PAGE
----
The smell of cardamom takes me back to some of my favorite memories of family gatherings in the holy month of Ramadan: everyone sitting around the iftar table, eagerly awaiting athan el maghrib to taste the luscious dates arranged before them, and to pour fresh coffee for themselves and their loved ones to sip and enjoy.
I grew up in a home that was always full of people, and always open for more guests. My father valued hospitality very much, and he explained to me at a young age that by inviting guests to your home, you show a willingness to share, and, more importantly, a desire to appreciate and befriend others – to love and embrace community. Not only did he highly encourage such generosity, but he also reprimanded his children for any action that showed the slightest form of inhospitality towards our guests.
I was nineteen when my father’s cousins dialed to say they wanted to come over for lunch for a change of scenery. Being the responsible and independent young woman I was at the time (I attended university abroad at the time, and was used to making decisions on my own) I made the only choice that seemed reasonable: I told them that I would call them right back after checking with my parents to see if they were prepared to have guests over for lunch. Oh, were my parents furious when I told them what had happened.
“If anyone ever wants to come over, you say ahlan wa sahlan; albeit beitakom! That’s all you say! You think they’re coming over for food?! Or to see a new place and new faces? They want to come see their family!” My mother went on about how I’d utterly embarrassed them, and how she’d taught me better than this. My father made me call our cousins back and apologize. I had to tell them why my first answer was totally out of place and rude, that I’d been abroad for a while and had thus forgotten how to respond in a cordial manner.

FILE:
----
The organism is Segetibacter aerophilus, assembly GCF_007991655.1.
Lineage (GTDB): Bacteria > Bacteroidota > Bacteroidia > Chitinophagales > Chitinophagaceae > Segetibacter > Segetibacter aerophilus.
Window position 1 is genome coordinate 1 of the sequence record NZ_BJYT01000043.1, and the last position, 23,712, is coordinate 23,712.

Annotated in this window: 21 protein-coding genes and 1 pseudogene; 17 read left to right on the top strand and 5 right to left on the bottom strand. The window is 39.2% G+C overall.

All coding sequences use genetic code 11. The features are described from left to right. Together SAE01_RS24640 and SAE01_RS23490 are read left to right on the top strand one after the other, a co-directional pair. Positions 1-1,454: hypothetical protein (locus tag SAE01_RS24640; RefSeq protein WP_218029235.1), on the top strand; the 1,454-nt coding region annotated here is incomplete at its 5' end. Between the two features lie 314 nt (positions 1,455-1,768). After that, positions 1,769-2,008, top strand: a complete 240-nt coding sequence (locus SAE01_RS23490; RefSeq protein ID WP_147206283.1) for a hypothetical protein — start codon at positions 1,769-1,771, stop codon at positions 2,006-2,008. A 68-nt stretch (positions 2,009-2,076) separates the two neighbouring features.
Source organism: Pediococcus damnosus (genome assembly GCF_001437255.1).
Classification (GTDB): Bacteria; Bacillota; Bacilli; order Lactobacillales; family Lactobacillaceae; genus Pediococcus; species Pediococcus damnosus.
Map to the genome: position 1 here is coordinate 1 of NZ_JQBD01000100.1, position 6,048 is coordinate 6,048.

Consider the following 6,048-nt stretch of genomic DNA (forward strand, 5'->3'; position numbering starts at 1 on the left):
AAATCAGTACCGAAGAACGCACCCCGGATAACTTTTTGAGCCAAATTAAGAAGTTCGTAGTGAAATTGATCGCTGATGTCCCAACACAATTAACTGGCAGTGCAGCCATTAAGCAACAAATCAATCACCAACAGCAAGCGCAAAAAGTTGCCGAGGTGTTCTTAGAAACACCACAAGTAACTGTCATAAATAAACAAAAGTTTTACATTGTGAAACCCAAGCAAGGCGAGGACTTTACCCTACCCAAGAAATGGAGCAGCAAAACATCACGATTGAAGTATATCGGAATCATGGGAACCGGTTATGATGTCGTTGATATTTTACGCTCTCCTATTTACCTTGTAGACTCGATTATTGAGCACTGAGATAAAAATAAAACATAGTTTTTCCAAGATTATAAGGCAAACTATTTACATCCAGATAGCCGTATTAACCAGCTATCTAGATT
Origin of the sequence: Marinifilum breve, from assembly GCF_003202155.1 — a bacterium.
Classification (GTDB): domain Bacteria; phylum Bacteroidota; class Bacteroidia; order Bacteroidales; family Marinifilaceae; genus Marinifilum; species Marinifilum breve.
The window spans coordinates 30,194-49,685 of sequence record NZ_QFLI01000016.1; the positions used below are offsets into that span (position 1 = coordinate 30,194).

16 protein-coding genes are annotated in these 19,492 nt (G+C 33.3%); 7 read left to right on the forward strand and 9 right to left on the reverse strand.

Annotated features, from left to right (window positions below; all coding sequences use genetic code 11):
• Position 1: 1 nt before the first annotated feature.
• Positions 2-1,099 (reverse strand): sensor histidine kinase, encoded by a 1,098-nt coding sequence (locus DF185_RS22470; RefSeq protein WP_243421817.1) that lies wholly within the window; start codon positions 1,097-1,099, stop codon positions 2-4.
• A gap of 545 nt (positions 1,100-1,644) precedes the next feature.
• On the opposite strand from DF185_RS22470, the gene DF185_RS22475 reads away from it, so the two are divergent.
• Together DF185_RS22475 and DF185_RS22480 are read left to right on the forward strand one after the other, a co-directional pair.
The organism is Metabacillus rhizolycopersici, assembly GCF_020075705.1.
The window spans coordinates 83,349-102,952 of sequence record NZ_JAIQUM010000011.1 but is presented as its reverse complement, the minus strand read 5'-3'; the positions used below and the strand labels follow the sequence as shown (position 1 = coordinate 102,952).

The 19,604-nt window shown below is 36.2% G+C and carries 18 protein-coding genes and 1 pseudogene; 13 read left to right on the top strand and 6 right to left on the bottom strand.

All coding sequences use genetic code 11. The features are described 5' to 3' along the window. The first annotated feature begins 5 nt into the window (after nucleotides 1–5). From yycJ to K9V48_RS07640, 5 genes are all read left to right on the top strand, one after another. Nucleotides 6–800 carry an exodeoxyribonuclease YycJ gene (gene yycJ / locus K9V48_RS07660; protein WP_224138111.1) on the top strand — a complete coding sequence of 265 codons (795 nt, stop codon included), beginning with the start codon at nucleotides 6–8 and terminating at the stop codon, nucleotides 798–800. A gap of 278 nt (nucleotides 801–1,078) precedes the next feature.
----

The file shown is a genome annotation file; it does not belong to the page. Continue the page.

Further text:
Things are different today. Saudi hospitality no longer revolves around simplicity, or around honoring guests and cultivating friendships. Nowadays, it’s about being the best. Hospitality has transformed into an unhealthy competition amongst the Saudi elite – an aggressive sport of one-upmanship in the form of lavish displays of table settings, exquisitely presented food, and pictures of these exclusive dinners and events plastered all over Instagram as a means of flaunting status. We no longer care about the time a host spends cooking for us anymore, but rather about who is catering.
When considering hospitality and friendship, I often think of the hadith, “Let the believer in Allah and the Day of Judgment either speak good or keep silent. Let the believer in Allah and the Day of Judgment honor his neighbor. Let the believer in Allah and the Day of Judgment honor his guest.” Arabic coffee and dates used to be all you needed to welcome a guest to your home, and cooking for guests was a heartfelt bonus. Hospitality was once about spending time together and making conversation. It was about meeting your friends’ children and bonding with new neighbors.
Though the state of Saudi hospitality today saddens me, I try to teach my own children part of what my father taught me. Because times are different now, I can’t teach them exactly what he taught me and expect them to actually apply it in their lives. I strive, however, to teach them to find a balance between what hospitality is truly about, and what they witness going on around them. Most importantly, I want them to learn to be generous with their time, their words, and their emotions. I want them to remember that the point of socialization is not to compete, but to enjoy one another, to help and be there for each other.